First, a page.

Editor’s Note: This feature separates Ukraine’s friends from its enemies. The Order of Yaroslav the Wise has been given since 1995 for distinguished service to the nation. It is named after the Kyivan Rus leader from 1019-1054, when the medieval empire reached its zenith. The Order of Lenin was the highest decoration bestowed by the Soviet Union, whose demise Russian President Vladimir Putin mourns. It is named after Vladimir Lenin, whose corpse still rots on the Kremlin’s Red Square, more than 100 years after the October Revolution he led.
Ukraine’s friend of the week: Ekaterina Zakharieva, Bulgaria’s foreign minister
The latest news from Bulgaria brings hope to Ukraine and a diplomatic headache to Russia.
Bulgaria’s Foreign Ministry Ekaterina Zakharieva announced on April 29 her country would expel a Russian diplomat after Bulgarian prosecutors established links between six Russian nationals and several past explosions at arms depots between 2011 and 2020.
The EU member — which used to boast close ties with Russia — has already expelled seven other Russian diplomats and another Russian embassy staff member since October 2019, including over spying accusations.
The explosions were an alleged attempt to stop the supplies of munition stored in Bulgaria to Georgia and Ukraine to help both countries fight Russia, Bulgaria prosecutors’ spokeswoman Siyka Mileva said on April 28.
“The collected evidence points so far, with a great degree of credibility, to the conclusion that the aim of the actions of the Russian citizens was to stop the supplies of (munitions) to Georgia and Ukraine,” Mileva said.
Moscow’s expectedly denied the accusations and accused Bulgarian officials of trying to outdo authorities in Prague who alleged that Russian secret services were behind an explosion in the Czech Republic in 2014.
True to himself, Russian foreign minister Sergei Lavrov dismissed the accusations with his signature sinister humor in a press conference held in Moscow on April 29.
“It’s good that we haven’t yet killed Archduke Ferdinand. Apparently, this is where it’s going,” he said.
But Lavrov’s questionable sense of humor doesn’t seem to deter Bulgaria from standing its ground against the Kremlin’s misdeeds in Eastern Europe, which is why Zakharieva is Ukraine’s friend of the week.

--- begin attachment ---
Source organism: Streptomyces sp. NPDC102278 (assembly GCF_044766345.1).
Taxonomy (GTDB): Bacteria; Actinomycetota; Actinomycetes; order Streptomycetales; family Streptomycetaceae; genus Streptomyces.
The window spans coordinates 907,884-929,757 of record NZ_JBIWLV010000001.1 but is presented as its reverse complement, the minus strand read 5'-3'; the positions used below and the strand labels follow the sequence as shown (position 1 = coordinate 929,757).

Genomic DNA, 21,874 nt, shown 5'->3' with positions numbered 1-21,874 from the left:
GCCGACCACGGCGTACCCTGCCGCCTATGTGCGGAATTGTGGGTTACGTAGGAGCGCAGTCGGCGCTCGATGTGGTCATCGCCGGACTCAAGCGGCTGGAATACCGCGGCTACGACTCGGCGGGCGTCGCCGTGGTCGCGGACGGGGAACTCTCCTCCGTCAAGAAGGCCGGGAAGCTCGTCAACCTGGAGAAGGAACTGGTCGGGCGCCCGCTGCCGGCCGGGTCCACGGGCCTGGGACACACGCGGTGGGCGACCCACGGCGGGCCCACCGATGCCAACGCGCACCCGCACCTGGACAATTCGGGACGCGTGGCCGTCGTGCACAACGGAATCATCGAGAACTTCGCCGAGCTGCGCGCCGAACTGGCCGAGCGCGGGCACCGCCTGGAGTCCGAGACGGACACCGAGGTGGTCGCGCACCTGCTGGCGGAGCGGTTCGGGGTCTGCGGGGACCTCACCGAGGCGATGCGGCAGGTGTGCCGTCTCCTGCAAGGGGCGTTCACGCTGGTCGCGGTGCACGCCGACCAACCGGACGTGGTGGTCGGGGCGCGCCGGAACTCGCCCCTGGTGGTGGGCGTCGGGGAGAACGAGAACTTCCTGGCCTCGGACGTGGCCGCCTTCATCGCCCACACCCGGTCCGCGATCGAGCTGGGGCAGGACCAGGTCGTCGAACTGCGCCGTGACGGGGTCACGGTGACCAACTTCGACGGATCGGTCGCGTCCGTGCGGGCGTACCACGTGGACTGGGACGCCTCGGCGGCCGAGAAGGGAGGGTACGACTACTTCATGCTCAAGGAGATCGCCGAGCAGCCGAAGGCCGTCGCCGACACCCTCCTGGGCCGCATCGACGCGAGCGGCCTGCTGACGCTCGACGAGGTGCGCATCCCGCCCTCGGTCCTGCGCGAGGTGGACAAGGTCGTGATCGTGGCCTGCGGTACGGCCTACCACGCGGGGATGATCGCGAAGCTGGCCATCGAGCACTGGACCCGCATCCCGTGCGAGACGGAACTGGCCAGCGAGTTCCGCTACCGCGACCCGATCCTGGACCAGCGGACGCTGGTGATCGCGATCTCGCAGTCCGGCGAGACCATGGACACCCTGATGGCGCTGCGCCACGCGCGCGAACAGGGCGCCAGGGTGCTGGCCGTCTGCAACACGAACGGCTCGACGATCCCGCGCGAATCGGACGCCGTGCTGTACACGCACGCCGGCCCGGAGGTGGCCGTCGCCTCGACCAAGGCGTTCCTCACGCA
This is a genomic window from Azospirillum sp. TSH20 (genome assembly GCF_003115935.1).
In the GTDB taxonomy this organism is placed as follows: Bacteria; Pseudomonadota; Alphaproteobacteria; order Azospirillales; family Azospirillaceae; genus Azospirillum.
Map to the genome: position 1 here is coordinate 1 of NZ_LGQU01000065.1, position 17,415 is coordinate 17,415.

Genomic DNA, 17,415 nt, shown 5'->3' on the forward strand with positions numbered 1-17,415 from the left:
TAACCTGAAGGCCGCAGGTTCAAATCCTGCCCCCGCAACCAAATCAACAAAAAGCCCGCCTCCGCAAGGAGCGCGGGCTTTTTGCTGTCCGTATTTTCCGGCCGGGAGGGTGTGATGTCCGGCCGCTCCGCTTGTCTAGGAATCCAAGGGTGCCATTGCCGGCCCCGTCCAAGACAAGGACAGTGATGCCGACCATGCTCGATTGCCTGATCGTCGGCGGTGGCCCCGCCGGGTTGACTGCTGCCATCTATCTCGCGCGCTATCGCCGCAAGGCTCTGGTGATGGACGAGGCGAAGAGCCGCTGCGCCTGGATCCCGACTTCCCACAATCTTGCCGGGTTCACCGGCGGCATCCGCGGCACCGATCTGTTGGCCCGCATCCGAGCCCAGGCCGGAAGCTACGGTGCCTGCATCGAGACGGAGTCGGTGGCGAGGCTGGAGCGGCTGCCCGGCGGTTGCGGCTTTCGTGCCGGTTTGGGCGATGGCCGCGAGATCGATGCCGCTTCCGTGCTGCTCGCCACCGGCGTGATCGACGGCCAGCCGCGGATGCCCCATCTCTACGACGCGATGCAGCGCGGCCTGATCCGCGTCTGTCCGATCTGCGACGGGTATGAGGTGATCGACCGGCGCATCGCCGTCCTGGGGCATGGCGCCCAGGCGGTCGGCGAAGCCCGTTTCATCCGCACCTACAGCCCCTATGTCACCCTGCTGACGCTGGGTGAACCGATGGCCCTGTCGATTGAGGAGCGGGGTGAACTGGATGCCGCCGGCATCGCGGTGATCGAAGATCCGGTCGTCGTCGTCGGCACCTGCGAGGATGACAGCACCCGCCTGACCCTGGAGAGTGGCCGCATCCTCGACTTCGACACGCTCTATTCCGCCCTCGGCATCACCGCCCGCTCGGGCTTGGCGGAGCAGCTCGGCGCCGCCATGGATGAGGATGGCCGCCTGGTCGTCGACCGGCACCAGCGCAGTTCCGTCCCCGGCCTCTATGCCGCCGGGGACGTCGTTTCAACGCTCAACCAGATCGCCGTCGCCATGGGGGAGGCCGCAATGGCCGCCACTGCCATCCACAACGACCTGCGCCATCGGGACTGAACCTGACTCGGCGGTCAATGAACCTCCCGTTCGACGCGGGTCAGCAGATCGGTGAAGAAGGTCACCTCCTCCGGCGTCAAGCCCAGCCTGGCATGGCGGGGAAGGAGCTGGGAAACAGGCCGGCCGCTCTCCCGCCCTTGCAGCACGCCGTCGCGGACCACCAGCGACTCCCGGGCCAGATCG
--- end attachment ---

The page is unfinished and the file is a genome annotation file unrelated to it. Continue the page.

Ukraine’s foe of the week: Heiko Maas, Germany’s foreign minister
Heiko Maas, Germany’s foreign minister, is a familiar figure in this column. His ability to deny support to Ukraine makes him a consistent foe, especially when it comes to practical issues.
Maas’s latest affront towards Kyiv took place when Ukraine reportedly turned to Germany for weaponry to strengthen its coastal defenses, on April 24.
According to German media outlet Frankfurter Allgemeine Sonntagszeitung, Kyiv asked Germany for warheads, anti-aircraft guns, as well as unmanned underwater systems to strengthen Ukraine’s defense capability in the Azov Sea.
Such defense items could have been used to deter a potential invasion of Russia by sea.
However, the requests were never granted, the report claims, because Maas denied them, going against other German top officials, including Germany’s Defence Minister Annegret Kramp-Karrenbauer who said she was “open” to the idea.
It is not the first time that Maas is siding with Russia.
On April 15, while Russia was amassing soldiers at the border with Ukraine, Maas rejected calls for the Nord Stream 2 gas pipeline project to be halted, warning that such action could lead to a further escalation.
Speaking on German television late April 14, Maas said: “I am skeptical that halting the Nord Stream 2 project would lead to a de-escalation by Moscow — in fact, it could have the opposite effect.”
With Russia’s constant aggression against Ukraine and the European bloc, Maas’s realpolitik increasingly looks like a desperate attempt to save Germany’s economic interest over Europe’s security.
A move that makes him, once again, Ukraine’s foe of the week.